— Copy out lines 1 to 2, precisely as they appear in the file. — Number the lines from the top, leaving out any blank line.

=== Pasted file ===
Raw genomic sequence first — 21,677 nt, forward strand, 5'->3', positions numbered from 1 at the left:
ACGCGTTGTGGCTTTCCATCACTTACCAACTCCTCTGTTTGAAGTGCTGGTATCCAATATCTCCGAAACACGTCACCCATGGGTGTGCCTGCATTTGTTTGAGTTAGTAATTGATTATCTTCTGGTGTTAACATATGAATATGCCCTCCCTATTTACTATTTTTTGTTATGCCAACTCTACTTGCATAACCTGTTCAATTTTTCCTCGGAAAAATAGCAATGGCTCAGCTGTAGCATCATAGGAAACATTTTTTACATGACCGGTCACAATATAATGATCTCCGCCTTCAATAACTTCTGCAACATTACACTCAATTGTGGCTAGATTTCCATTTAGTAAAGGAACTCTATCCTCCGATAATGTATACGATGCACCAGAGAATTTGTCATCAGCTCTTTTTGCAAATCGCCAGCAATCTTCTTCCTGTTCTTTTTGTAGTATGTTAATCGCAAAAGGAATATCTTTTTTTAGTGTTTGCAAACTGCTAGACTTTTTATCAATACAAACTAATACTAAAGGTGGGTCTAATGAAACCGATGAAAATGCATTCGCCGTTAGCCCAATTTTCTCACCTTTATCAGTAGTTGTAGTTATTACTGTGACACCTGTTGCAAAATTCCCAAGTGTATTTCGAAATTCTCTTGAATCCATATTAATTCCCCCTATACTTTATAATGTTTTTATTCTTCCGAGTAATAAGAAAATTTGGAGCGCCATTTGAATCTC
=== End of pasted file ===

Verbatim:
Raw genomic sequence first — 21,677 nt, forward strand, 5'->3', positions numbered from 1 at the left:
ACGCGTTGTGGCTTTCCATCACTTACCAACTCCTCTGTTTGAAGTGCTGGTATCCAATATCTCCGAAACACGTCACCCATGGGTGTGCCTGCATTTGTTTGAGTTAGTAATTGATTATCTTCTGGTGTTAACATATGAATATGCCCTCCCTATTTACTATTTTTTGTTATGCCAACTCTACTTGCATAACCTGTTCAATTTTTCCTCGGAAAAATAGCAATGGCTCAGCTGTAGCATCATAGGAAACATTTTTTACATGACCGGTCACAATATAATGATCTCCGCCTTCAATAACTTCTGCAACATTACACTCAATTGTGGCTAGATTTCCATTTAGTAAAGGAACTCTATCCTCCGATAATGTATACGATGCACCAGAGAATTTGTCATCAGCTCTTTTTGCAAATCGCCAGCAATCTTCTTCCTGTTCTTTTTGTAGTATGTTAATCGCAAAAGGAATATCTTTTTTTAGTGTTTGCAAACTGCTAGACTTTTTATCAATACAAACTAATACTAAAGGTGGGTCTAATGAAACCGATGAAAATGCATTCGCCGTTAGCCCAATTTTCTCACCTTTATCAGTAGTTGTAGTTATTACTGTGACACCTGTTGCAAAATTCCCAAGTGTATTTCGAAATTCTCTTGAATCCATATTAATTCCCCCTATACTTTATAATGTTTTTATTCTTCCGAGTAATAAGAAAATTTGGAGCGCCATTTGAATCTC